« Reply #6 on: June 03, 2013, 06:48:17 PM »
That Nev'r Dull sounds like Brasso, which comes in a liquid form and as wadding in a tin aswell... :)
Didn't realize that Brasso still made a wadding over there. I have only seen it in liquid form. Nev'r Dull smells very different than Brasso, however, and is formulated to dissolve any bleeding rust as well as polish.

Brasso here quite a few years ago changed their formula - I haven't found it nearly as good as it used to be.

Dave
« Last Edit: June 03, 2013, 07:24:22 PM by DavePEI »
The Telephone Museum of Prince Edward Island:
http://www.islandregister.com/phones/museum.html
Free Admission - Call (902) 651-2762 to arrange a visit!
C*NET 1-651-0001

Offline twocvbloke

  • Hero Member
  • *****
  • Posts: 4354
  • W.E. 500 DM
Re: Cheater's Guide to an NE-233H
« Reply #7 on: June 03, 2013, 07:09:37 PM »
We have Brasso and Silvo (guess what that one's for!!) in wadding form over here, I've not used either for a while now, kind of miss the smell actually... :D

Offline DavePEI

  • Global Moderator
  • Hero Member
  • *****
  • Posts: 4003
  • Telephone Museum of Prince Edward Island
    • The Telephone Museum of Prince Edward Island
Re: Cheater's Guide to an NE-233H
« Reply #8 on: June 03, 2013, 07:18:55 PM »
We have Brasso and Silvo (guess what that one's for!!) in wadding form over here, I've not used either for a while now, kind of miss the smell actually... :D
Yes, I remember the Silvo, too - like you, I miss the smell from before they changed the formula. Don't know why they changed the formula over here - had something to do with the environment or hazardous chemicals in it or something. The old formula did a fine job on polishing bakelite, too, and for that reason alone, miss it!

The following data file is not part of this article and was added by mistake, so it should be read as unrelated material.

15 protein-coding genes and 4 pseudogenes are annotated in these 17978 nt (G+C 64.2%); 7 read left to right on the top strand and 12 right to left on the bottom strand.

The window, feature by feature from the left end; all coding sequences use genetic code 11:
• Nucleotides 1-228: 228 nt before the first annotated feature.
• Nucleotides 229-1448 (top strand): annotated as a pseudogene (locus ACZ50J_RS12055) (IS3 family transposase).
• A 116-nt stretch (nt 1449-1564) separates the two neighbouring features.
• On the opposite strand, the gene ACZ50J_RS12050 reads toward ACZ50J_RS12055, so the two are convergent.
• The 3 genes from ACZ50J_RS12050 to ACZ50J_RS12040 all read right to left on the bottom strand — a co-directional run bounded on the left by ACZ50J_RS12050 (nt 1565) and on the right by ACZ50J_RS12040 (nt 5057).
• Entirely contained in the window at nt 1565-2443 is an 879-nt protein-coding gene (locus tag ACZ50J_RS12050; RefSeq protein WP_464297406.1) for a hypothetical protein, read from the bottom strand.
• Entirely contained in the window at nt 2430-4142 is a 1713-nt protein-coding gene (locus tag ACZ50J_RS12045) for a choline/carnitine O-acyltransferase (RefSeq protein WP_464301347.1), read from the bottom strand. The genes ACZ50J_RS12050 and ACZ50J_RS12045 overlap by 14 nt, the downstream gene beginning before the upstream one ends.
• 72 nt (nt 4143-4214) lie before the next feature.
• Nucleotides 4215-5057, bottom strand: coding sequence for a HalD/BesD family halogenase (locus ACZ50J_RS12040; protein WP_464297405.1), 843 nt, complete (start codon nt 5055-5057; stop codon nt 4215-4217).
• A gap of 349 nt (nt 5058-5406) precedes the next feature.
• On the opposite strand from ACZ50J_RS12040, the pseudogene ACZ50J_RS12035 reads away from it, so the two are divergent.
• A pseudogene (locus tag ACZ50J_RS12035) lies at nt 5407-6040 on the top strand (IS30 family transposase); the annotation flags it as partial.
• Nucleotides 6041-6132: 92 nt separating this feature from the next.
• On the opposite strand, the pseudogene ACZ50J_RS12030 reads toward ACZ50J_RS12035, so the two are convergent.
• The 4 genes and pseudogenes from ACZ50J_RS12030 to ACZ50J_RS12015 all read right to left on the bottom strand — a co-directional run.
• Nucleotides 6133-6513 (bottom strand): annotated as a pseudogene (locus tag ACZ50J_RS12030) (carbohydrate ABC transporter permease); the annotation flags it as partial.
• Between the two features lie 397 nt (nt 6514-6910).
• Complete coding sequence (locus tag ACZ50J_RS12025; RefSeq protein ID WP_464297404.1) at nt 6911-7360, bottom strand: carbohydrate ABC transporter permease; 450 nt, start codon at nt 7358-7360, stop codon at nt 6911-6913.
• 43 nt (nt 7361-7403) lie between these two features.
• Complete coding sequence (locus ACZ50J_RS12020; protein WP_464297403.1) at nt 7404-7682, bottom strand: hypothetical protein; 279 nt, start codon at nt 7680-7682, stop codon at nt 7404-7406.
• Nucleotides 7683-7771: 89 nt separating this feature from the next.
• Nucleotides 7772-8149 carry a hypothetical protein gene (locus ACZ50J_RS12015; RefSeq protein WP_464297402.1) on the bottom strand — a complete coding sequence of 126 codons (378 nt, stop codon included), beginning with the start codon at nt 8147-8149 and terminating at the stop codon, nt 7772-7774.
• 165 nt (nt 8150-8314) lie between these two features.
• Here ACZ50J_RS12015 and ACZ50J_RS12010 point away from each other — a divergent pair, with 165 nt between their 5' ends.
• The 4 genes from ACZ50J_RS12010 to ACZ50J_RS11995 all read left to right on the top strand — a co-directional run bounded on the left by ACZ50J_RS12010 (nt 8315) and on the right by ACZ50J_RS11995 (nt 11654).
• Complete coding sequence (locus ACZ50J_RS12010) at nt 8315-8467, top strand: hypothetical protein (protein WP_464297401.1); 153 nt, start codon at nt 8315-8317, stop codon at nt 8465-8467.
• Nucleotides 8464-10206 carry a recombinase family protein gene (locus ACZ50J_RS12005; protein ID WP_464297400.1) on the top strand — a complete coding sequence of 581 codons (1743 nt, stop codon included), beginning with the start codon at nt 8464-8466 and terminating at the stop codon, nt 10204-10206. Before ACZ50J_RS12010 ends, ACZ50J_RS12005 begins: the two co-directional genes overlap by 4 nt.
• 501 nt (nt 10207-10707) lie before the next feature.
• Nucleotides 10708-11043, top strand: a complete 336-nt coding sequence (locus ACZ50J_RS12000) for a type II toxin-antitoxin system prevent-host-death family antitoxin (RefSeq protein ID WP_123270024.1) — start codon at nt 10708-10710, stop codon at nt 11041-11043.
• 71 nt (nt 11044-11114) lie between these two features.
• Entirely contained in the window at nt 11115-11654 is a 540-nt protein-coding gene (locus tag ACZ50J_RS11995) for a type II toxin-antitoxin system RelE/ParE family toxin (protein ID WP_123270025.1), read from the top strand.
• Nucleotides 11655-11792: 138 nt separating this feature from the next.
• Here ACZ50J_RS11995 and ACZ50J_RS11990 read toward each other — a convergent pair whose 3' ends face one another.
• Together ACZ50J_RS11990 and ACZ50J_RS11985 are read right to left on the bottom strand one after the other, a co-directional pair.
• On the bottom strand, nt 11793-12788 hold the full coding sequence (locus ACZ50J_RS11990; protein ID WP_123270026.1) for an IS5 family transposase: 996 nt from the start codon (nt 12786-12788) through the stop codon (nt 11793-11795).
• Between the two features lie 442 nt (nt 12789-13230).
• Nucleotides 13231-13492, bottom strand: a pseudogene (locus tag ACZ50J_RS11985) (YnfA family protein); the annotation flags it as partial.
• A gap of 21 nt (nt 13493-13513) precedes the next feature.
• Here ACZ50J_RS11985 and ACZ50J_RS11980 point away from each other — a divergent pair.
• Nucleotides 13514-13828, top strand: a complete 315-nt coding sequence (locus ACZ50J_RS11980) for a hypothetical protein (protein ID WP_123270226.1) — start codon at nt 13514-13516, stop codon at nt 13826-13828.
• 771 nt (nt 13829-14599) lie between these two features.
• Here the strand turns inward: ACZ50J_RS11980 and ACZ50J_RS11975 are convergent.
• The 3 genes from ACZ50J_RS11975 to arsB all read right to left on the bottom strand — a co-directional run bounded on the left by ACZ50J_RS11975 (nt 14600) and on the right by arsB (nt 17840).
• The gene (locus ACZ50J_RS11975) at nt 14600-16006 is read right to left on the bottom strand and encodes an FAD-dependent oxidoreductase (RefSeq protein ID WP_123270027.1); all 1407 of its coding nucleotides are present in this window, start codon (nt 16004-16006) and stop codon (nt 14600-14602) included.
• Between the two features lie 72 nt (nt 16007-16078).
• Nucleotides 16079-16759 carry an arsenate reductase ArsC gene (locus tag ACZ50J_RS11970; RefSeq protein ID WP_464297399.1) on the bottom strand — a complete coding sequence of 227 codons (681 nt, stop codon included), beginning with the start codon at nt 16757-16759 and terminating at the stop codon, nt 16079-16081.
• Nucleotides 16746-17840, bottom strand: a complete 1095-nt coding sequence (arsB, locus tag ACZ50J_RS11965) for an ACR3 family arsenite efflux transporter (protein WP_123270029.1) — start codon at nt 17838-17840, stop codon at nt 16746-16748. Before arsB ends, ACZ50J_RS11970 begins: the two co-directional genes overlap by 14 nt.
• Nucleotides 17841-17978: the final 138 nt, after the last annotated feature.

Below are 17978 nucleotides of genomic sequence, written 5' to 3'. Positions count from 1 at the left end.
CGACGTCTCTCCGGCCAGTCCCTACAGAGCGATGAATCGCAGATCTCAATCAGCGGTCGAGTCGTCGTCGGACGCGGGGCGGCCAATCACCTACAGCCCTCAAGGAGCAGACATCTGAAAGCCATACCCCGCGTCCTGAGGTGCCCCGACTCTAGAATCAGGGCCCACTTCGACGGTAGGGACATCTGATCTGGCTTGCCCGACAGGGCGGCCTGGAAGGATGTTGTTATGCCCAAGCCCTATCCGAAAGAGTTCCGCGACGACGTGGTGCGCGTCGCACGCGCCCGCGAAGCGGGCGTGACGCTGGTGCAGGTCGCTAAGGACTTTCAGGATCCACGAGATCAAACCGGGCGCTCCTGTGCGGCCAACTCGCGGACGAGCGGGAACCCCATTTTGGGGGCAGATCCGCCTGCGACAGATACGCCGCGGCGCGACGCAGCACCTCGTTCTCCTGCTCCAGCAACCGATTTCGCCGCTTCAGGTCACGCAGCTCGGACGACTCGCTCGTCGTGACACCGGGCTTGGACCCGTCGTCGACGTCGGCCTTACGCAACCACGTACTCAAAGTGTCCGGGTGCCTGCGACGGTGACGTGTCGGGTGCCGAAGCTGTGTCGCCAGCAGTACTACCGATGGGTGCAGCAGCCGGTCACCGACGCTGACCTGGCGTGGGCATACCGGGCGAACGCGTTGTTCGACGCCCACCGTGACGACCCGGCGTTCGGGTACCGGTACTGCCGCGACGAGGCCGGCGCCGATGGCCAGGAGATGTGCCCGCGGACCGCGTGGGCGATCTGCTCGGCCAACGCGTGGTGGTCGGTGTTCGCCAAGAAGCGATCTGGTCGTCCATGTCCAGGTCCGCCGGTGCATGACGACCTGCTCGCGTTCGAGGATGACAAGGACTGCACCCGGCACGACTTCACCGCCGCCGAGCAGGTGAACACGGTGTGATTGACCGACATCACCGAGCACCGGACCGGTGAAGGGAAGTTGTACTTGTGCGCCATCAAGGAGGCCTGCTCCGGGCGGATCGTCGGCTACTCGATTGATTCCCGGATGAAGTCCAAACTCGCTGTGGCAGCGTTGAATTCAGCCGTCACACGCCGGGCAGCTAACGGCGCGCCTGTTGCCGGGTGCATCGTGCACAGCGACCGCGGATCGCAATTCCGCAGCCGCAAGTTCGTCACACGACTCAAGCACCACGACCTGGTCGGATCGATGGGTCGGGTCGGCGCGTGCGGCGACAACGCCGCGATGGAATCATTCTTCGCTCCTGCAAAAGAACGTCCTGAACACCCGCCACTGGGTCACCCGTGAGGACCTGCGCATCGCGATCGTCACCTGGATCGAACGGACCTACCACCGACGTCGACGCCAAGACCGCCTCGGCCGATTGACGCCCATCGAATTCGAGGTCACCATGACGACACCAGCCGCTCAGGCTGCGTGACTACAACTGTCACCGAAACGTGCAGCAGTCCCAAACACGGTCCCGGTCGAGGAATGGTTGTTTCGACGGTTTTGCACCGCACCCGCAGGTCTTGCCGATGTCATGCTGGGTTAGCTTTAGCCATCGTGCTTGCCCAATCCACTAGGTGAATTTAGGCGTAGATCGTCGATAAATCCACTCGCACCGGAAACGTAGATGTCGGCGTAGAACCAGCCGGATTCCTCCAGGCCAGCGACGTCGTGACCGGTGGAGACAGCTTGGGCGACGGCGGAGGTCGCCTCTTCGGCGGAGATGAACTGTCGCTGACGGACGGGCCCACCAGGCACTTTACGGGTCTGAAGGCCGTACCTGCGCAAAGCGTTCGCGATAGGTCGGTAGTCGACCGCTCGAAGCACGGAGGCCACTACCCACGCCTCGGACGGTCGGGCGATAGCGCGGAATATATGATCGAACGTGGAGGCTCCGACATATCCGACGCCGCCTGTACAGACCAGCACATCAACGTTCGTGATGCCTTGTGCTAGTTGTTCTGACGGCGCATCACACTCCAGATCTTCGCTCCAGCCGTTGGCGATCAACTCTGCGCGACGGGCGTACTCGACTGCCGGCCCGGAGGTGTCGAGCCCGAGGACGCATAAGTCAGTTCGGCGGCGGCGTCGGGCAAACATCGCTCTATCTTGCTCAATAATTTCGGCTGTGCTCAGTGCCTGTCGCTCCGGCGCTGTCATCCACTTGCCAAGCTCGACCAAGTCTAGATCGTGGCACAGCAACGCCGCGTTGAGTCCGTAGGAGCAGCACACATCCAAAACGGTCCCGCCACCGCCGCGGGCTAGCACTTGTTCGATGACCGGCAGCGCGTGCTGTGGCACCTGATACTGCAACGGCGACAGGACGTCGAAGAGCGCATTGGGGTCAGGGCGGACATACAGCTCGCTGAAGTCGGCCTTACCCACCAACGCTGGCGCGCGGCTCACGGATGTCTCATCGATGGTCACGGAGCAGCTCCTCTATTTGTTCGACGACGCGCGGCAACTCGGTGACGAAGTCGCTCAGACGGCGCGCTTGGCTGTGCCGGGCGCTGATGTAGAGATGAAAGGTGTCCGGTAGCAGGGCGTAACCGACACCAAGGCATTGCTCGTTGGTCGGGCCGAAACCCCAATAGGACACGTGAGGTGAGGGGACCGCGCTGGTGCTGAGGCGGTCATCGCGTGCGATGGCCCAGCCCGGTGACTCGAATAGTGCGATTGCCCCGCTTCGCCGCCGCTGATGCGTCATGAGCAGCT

Ahh, from Wikopedia: "In the U.S., the current Brasso product is not the same as the legacy product. The manufacturer, Reckitt Benckiser, has not produced the impregnated wadding version of the product for many years. The formula changed in 2008 to comply with U.S. volatile organic compounds law, and the metal bottle was replaced by a plastic one."

Dave
« Last Edit: June 03, 2013, 07:40:23 PM by DavePEI »
The Telephone Museum of Prince Edward Island:
http://www.islandregister.com/phones/museum.html
Free Admission - Call (902) 651-2762 to arrange a visit!
C*NET 1-651-0001

Offline twocvbloke

  • Hero Member
  • *****
  • Posts: 4354
  • W.E. 500 DM
Re: Cheater's Guide to an NE-233H
« Reply #9 on: June 03, 2013, 07:33:48 PM »
I've just not bought any in a while, the last time I used it, it was comparing it to Peek an Autosol polishes on Kirbys, Peek won, but I should get some Brasso as it's less messy to use... :D

Offline DavePEI

  • Global Moderator
  • Hero Member
  • *****
  • Posts: 4003
  • Telephone Museum of Prince Edward Island